Your Will: The Master of the High Court Wants Qualified People to Assist “Lay” Executors

judge-writing-shutterstock_342224861Many people nominate either their spouse or children to be the executor/s of their deceased estate.

When the nominated person presents him or herself to the Master of the High Court (“the Master”) to get their Letter of Executorship, they could be in for a shock. They may well be told at the reception desk that only qualified lawyers, accountants or firms that specialise in winding up estates will be given a Letter of Executorship. If the executor does not fit into one of these categories, he or she will be classified as a “lay” person, which means that there are bound to be additional administrative problems in finalising estate matters.

If an executor is indeed told this, it is not accurate in that “lay” persons can be appointed as executors; in which event however, the Master of the High Court will want to see suitably qualified people or organisations appointed as their agents.

This may have implications for you when drafting your will.

Why has this happened?

Winding up an estate is a specialised business and the Master in the past found that executors without the requisite skills floundered, which resulted in delays in winding up the estate. The Master therefore had to frequently and routinely intervene to appoint an adequately skilled executor.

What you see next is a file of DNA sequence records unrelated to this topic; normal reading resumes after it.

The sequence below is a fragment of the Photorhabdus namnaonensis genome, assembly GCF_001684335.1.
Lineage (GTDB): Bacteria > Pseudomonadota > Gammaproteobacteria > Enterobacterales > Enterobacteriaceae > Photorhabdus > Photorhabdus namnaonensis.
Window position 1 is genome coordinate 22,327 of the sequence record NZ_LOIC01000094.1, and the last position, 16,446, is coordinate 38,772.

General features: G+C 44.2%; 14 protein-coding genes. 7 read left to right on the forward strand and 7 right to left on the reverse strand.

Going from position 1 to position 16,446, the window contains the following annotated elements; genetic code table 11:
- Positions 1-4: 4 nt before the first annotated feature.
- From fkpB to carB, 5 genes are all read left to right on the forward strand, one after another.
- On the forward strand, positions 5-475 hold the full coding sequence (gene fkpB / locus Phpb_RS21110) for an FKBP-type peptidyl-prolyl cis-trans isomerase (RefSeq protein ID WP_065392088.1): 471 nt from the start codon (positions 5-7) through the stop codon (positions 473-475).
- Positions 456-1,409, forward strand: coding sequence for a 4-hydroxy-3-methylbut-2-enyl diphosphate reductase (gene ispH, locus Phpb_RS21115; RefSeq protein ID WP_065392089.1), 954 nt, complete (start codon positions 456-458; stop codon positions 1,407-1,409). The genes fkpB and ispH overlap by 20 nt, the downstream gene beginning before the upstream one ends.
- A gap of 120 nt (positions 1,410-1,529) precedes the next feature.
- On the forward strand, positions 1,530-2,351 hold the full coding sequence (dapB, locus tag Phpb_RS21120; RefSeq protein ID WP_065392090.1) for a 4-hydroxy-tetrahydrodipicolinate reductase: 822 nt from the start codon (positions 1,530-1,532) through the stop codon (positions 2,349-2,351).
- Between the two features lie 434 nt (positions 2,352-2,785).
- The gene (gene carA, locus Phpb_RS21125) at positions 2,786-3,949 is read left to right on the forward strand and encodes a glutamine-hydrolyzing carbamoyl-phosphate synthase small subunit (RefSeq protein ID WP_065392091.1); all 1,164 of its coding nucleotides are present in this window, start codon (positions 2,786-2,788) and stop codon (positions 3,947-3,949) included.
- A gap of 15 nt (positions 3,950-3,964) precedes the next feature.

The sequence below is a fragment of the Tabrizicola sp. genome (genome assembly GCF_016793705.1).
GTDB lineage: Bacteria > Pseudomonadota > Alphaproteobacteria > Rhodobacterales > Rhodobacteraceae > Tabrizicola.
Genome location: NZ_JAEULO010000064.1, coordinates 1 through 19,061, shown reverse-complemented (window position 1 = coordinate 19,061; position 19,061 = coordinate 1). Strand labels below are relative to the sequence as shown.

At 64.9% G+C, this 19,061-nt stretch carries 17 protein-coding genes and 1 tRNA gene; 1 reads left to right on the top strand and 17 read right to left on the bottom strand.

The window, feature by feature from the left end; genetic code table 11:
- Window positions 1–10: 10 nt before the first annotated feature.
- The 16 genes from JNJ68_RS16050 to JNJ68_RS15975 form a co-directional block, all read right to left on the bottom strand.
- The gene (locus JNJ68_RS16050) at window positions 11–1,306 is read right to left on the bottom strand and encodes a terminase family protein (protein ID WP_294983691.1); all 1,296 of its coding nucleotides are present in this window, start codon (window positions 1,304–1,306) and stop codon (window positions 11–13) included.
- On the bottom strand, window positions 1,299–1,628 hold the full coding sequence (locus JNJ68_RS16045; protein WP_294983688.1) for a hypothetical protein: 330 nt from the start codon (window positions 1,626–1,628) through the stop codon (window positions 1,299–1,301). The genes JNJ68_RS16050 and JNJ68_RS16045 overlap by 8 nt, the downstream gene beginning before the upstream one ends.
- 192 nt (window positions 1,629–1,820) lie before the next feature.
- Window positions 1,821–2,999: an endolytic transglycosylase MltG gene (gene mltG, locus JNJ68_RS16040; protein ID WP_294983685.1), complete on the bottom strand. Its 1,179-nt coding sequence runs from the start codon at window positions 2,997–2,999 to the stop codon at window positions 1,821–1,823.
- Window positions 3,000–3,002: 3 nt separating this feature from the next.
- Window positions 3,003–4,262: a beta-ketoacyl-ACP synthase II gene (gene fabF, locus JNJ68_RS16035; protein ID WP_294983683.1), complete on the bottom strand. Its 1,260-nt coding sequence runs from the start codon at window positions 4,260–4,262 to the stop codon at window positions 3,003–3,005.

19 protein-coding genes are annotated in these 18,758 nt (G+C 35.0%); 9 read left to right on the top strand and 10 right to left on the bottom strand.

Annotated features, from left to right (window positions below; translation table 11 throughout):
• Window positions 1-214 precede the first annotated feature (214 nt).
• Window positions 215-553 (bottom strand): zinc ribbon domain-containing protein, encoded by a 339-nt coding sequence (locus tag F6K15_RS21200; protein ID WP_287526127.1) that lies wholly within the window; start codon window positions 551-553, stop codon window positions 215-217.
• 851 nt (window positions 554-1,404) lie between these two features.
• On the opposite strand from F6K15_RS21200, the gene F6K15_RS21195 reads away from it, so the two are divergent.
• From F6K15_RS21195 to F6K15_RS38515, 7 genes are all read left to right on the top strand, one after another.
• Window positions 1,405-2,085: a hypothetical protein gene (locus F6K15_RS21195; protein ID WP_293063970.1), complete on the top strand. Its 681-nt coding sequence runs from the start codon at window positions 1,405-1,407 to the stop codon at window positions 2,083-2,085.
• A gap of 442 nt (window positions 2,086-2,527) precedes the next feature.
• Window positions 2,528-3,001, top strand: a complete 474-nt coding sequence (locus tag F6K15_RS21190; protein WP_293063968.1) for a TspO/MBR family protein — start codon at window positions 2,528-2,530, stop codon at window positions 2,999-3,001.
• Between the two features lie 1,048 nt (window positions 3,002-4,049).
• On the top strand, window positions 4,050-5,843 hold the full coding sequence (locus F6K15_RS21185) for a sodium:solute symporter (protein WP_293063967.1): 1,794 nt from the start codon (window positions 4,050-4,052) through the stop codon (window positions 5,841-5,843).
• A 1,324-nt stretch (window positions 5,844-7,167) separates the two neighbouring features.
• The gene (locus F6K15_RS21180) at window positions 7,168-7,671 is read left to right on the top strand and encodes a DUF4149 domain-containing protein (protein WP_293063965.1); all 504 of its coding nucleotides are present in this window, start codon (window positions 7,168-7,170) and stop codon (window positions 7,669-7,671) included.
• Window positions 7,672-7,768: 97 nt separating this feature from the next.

Appointing a qualified agent

If the executor does not have the requisite skills, the Master will strongly encourage the executor to appoint an agent to assist. This agent could be from a firm specialising in deceased estates, an attorney or an accountant.

The agent will effectively work for the executor, who can negotiate the agent’s contractual terms and fees. Importantly, if the agent does not fulfil the terms agreed on, the executor may replace the agent.

The agent appointed or replaced by the executor must notify the Master that he or she has the skills to assist with the winding up of the estate.

What to do when drafting your will

When drawing up your will, keep this in mind. Either appoint a professional executor upfront, or, if your nominated executor will need help when winding up your estate, why not suggest (in a separate note to your choice of executor) someone suitably qualified you trust to assist with the winding up? That way you and the executor can negotiate the terms with the agent and know that your estate will be in good hands.

It is better to be proactive when preparing your will to avoid delays and possible extra costs in winding up the estate.

This article is a general information sheet and should not be used or relied upon as professional advice. No liability can be accepted for any errors or omissions nor for any loss or damage arising from reliance upon any information herein. Always contact your financial adviser for specific and detailed advice.  Errors and omissions excepted (E&OE)

This entry was posted in Family and tagged , , . Bookmark the permalink.